The principle of just acquisition may work for individuals. For States, it may solve one problem, what one has to do, i.e. mix one’s labour. But leaves several other issues unresolved—e.g. a) who did it first? b) how much each does individual own? (new problem, e.g. if someone digs, can he claim that plot, the field or the whole island?), and c) who inherits the property—the inhabitants or their ‘mother community’?
Any version of just acquisition will have the same problems: people will never agree on the relevant facts and the relevant test, and therefore all this principle would do is guarantee endless conflict. So, the representatives in the original position would reject it.
Assuming there were negotiations between non-regional (for example, France and Spain) and regional states (for example, Comoro and Morocco) the representatives would have to decide how to allocate the sovereignty over the disputed territories (as we have seen so far in the blog, Ceuta, Melilla, and several islands and surrounding territories in land and water).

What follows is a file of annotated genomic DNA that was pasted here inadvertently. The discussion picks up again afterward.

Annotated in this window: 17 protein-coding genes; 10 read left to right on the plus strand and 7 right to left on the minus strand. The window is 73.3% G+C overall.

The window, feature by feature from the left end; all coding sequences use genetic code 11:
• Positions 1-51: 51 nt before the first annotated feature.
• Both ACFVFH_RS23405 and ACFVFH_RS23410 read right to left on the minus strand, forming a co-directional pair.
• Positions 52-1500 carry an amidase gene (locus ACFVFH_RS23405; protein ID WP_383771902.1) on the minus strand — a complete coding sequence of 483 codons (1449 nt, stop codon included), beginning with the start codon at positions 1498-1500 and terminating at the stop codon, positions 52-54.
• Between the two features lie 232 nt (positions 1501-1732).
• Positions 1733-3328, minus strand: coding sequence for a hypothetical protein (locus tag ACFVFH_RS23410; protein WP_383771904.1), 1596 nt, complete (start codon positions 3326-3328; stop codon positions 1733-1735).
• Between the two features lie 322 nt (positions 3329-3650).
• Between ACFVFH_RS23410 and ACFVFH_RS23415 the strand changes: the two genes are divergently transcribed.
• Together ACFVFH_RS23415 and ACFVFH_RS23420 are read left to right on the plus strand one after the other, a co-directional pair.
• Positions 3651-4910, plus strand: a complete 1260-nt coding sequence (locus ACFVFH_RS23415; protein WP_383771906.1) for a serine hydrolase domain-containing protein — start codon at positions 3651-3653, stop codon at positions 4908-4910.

Whether they have access to historical records or not is irrelevant since they would only result in endless discussion concerning historical entitlement that in most—if not all cases—is highly difficult to be demonstrated. Governments and their representatives are aware of this issue. More precisely, non-regional states maintain the very convenient status quo to their interest by using the historical argument since they know it will not bring any changes to the current situation.
The advice here would be not to agree to rely on a principle that guarantees endless conflict, and therefore, to reject it as the principle to resolve these disputes. At the same time, by rejecting the historical entitlement argument, it leaves all the agents with an equal footing to continue the negotiations since none of them can argue a better or more robust right over the claimed territory.
NOTE: based on Chapter 6, Núñez, Jorge Emilio. 2017. Sovereignty Conflicts and International Law and Politics: A Distributive Justice Issue. London and New York: Routledge, Taylor and Francis Group.
Jorge Emilio Núñez
02nd November 2018